As 2012 ended, I had the pleasure of interviewing some powerhouse Sisters for The Final Call in the article “Year of strides, strains for Black women,” in Vol. 32 No. 14.
I asked each of them to reflect on 2012 and what they felt it symbolized for the Black community as a whole and specifically, Black women. I’ll be posting excerpts from additional thoughts each woman shared that were not included in the article. If you missed the first installment with dream hampton, never fear….just scroll down a little.
Perri is host of the mid day show on Chicago’s 1690 WVON an historical Black-owned radio station celebrating its 50 year anniversary in 2013. Perri is a self-described political junkie and anyone that tunes in to her show knows the long-time journalist is not one to mince words. Perri shared so much that her analysis is featured in two articles in the new 2013 issue of The Final Call. You can also check out her insight in the article, "Victory in D.C., cries of murder in Florida," also part of 2012 year end coverage!
Black leadership and President Obama
One of the biggest issues that they probably brought to the president is this industrial prison complex and the criminalization of African American men. I think those are at the top of the list because first of all you limit people from earning a living if they have a criminal background if there is no forgiveness with expungements for non-violent crimes.
I think they’re going to talk about being locked out of jobs. There are few African American men who are in leadership roles where they can say, ‘You know what, I’d like to hire Black contractors or I’d like to see Blacks on this work site'".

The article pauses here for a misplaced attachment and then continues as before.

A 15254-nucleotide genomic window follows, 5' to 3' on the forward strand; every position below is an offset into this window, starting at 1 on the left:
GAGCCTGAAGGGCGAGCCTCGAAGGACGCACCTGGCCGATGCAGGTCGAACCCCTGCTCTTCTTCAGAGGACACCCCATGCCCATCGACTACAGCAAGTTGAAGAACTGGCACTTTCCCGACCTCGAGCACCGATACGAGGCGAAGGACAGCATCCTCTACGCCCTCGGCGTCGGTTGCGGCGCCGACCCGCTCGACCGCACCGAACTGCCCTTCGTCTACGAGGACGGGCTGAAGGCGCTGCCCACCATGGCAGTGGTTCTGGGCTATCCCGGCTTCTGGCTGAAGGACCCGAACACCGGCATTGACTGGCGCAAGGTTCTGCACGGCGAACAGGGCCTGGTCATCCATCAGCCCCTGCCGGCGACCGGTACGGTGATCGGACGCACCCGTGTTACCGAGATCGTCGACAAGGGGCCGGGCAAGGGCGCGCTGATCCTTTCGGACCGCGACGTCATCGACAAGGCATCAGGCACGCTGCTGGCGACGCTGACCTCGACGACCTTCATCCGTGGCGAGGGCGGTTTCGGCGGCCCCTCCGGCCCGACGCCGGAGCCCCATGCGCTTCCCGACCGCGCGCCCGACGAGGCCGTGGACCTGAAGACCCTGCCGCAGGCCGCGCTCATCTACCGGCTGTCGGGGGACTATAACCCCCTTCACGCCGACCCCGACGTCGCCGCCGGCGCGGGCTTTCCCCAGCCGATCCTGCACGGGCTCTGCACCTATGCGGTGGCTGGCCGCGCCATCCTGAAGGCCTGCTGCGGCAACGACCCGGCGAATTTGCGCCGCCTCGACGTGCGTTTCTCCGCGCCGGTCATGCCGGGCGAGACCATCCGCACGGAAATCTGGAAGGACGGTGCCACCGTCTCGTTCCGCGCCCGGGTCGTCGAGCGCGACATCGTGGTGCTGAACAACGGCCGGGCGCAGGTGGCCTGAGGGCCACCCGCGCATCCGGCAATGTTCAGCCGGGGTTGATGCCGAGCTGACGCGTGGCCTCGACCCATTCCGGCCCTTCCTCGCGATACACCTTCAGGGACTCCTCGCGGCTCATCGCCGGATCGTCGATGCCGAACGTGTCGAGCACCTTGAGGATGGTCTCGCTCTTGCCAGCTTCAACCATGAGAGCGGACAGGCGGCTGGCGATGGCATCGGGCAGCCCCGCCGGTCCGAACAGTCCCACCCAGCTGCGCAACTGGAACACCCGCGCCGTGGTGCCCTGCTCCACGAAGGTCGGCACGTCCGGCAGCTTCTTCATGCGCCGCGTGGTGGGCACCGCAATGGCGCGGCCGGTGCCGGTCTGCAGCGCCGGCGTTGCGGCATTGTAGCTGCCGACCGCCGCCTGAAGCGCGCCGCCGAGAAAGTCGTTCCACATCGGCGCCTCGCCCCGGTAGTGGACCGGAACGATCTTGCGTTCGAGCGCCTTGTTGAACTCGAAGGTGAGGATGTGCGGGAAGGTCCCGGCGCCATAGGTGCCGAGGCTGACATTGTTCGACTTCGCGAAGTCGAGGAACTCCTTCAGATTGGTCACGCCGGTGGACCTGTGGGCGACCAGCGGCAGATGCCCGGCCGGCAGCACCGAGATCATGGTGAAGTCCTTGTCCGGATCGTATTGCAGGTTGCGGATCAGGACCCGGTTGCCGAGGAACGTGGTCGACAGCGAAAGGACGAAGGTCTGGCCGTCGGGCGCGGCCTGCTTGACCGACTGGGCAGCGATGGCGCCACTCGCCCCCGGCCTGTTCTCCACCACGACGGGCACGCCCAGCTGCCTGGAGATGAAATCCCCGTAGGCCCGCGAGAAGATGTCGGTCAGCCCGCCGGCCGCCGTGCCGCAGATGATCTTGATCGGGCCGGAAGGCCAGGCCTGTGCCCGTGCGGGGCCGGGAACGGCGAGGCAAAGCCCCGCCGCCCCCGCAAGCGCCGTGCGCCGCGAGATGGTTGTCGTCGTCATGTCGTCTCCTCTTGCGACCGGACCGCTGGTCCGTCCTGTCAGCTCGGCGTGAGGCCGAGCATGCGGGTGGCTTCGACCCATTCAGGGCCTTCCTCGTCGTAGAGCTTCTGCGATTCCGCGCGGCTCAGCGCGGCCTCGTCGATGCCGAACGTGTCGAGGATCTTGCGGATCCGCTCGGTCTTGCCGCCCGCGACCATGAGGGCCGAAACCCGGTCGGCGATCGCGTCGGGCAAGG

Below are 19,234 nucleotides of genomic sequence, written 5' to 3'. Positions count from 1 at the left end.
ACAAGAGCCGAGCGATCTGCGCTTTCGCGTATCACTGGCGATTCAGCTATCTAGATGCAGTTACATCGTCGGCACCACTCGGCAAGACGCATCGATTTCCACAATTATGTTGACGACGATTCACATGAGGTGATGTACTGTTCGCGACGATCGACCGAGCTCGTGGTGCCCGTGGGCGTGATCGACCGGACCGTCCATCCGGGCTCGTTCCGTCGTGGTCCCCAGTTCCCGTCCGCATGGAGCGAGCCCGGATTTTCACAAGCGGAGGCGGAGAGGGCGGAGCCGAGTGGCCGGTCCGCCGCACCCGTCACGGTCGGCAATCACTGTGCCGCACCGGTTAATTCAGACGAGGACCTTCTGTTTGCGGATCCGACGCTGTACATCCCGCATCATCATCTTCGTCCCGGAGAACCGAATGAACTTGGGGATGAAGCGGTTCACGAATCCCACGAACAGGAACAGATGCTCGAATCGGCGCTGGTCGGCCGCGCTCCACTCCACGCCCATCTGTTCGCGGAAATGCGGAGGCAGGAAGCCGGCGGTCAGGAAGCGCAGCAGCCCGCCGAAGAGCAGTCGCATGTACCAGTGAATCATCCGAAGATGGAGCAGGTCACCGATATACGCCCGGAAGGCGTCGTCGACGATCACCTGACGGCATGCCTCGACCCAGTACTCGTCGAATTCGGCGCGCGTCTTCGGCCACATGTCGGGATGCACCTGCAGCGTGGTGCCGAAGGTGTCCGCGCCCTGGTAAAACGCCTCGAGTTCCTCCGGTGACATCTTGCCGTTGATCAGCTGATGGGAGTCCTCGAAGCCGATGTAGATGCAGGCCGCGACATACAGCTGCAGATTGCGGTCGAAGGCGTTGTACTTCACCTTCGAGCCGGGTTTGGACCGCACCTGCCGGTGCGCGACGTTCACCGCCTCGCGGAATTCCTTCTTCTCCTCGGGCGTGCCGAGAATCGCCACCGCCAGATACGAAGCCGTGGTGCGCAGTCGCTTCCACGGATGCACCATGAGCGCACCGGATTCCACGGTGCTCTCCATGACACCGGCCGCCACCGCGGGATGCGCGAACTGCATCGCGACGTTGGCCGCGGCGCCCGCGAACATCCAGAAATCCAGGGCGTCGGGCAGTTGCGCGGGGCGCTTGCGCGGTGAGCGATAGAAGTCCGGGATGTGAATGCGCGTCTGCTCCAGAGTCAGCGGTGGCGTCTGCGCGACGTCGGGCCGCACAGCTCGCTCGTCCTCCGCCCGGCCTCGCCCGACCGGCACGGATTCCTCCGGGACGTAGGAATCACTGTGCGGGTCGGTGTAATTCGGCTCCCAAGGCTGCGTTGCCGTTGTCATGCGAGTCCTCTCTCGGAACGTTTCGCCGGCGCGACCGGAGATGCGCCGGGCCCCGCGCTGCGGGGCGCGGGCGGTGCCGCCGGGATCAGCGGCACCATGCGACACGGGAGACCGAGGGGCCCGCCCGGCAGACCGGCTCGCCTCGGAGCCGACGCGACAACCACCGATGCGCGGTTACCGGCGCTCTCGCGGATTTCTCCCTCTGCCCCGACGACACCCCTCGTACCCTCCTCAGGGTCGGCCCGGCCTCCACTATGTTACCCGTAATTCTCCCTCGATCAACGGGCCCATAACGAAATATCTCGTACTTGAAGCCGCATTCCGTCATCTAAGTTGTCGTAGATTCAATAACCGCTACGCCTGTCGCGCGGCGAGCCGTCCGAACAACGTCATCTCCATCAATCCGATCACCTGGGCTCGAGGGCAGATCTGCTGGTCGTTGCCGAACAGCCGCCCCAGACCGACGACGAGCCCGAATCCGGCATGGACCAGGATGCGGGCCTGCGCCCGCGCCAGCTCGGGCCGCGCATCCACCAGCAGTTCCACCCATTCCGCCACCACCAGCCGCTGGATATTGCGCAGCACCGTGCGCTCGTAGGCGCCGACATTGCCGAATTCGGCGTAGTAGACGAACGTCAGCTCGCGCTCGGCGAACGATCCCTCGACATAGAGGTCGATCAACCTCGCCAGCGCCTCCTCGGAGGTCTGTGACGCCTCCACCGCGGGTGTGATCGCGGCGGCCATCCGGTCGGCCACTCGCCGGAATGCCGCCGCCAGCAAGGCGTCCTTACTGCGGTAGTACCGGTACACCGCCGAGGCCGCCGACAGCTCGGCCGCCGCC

I mean it is insulting and I look at Ed Gardner (founder of Soft Sheen), this 80-something year old man who is out there fighting the fight that our own Black elected officials here in Illinois seem to ignore.
Black women and reality television
Now I’m going to tell you, I am a reality TV fan. I think they’re disgusting and I sit there and I go, ‘Ew!’, and I wince and I do all of that but it’s so entertaining! What’s so interesting about it is that I see this type of behavior being emulated in the streets. Black women think it’s okay to be loud, to be obnoxious to not be a lady.
I never saw these kind of women growing up and now it’s the norm, to be loud, obnoxious and boisterous, to fight in public. I’ve never seen anything like it and that’s not my idea of what a lady is. My idea of what a lady is are those young women that volunteer at WVON from the Nation of Islam when we have events. Those were real ladies. The ladies that work in our station who do so much work like the late Sharon McGee who dedicated her last years of her life to telling women take care of their reproductive health. These are what I call real women.
Black women and family
I love the fact that Black women are not afraid to be who they are. But I just would like to say, one of the other issues is that I do hear all the time, ‘I don’t need a man, I got my baby’. I think it’s selfish. I think in order to raise healthy children that there has to be two parents. You don’t have to be together necessarily, but you need two parents to raise your children. I don’t understand why, with all of the contraceptives around today that were not around when we were coming up, why are these women still having babies by men who have multiple babies that they’re not even taking care of them either?
Make sure you stay tuned for my next installment. Next up, Dr. Avis Jones-DeWeever, executive director of the National Council of Negro Women.